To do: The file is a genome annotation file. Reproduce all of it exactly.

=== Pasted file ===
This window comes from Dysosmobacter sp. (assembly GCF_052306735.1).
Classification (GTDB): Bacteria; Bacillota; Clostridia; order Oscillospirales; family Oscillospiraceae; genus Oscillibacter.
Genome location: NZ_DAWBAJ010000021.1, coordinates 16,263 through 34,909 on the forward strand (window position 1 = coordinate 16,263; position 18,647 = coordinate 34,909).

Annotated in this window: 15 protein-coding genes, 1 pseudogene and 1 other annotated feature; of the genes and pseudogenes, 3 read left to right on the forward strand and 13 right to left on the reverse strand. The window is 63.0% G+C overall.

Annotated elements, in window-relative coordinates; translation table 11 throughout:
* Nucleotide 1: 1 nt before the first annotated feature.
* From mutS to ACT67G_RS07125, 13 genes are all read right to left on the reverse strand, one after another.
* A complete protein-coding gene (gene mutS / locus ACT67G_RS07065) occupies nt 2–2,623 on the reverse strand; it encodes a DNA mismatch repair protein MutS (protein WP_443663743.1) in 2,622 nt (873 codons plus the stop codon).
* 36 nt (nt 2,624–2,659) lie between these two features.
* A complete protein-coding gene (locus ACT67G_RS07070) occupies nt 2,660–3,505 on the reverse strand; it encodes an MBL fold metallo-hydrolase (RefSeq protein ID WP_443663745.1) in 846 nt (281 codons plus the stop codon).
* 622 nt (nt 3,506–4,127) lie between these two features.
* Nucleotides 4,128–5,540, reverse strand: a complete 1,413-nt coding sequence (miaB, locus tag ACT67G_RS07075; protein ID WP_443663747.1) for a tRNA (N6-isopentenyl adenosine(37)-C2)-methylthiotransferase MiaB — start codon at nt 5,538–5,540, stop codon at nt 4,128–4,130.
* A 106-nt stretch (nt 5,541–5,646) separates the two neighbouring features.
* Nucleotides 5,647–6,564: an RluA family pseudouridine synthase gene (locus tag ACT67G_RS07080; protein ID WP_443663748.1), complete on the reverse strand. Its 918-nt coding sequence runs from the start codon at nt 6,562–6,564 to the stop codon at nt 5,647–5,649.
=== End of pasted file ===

This window comes from Dysosmobacter sp. (assembly GCF_052306735.1).
Classification (GTDB): Bacteria; Bacillota; Clostridia; order Oscillospirales; family Oscillospiraceae; genus Oscillibacter.
Genome location: NZ_DAWBAJ010000021.1, coordinates 16,263 through 34,909 on the forward strand (window position 1 = coordinate 16,263; position 18,647 = coordinate 34,909).

Annotated in this window: 15 protein-coding genes, 1 pseudogene and 1 other annotated feature; of the genes and pseudogenes, 3 read left to right on the forward strand and 13 right to left on the reverse strand. The window is 63.0% G+C overall.

Annotated elements, in window-relative coordinates; translation table 11 throughout:
* Nucleotide 1: 1 nt before the first annotated feature.
* From mutS to ACT67G_RS07125, 13 genes are all read right to left on the reverse strand, one after another.
* A complete protein-coding gene (gene mutS / locus ACT67G_RS07065) occupies nt 2–2,623 on the reverse strand; it encodes a DNA mismatch repair protein MutS (protein WP_443663743.1) in 2,622 nt (873 codons plus the stop codon).
* 36 nt (nt 2,624–2,659) lie between these two features.
* A complete protein-coding gene (locus ACT67G_RS07070) occupies nt 2,660–3,505 on the reverse strand; it encodes an MBL fold metallo-hydrolase (RefSeq protein ID WP_443663745.1) in 846 nt (281 codons plus the stop codon).
* 622 nt (nt 3,506–4,127) lie between these two features.
* Nucleotides 4,128–5,540, reverse strand: a complete 1,413-nt coding sequence (miaB, locus tag ACT67G_RS07075; protein ID WP_443663747.1) for a tRNA (N6-isopentenyl adenosine(37)-C2)-methylthiotransferase MiaB — start codon at nt 5,538–5,540, stop codon at nt 4,128–4,130.
* A 106-nt stretch (nt 5,541–5,646) separates the two neighbouring features.
* Nucleotides 5,647–6,564: an RluA family pseudouridine synthase gene (locus tag ACT67G_RS07080; protein ID WP_443663748.1), complete on the reverse strand. Its 918-nt coding sequence runs from the start codon at nt 6,562–6,564 to the stop codon at nt 5,647–5,649.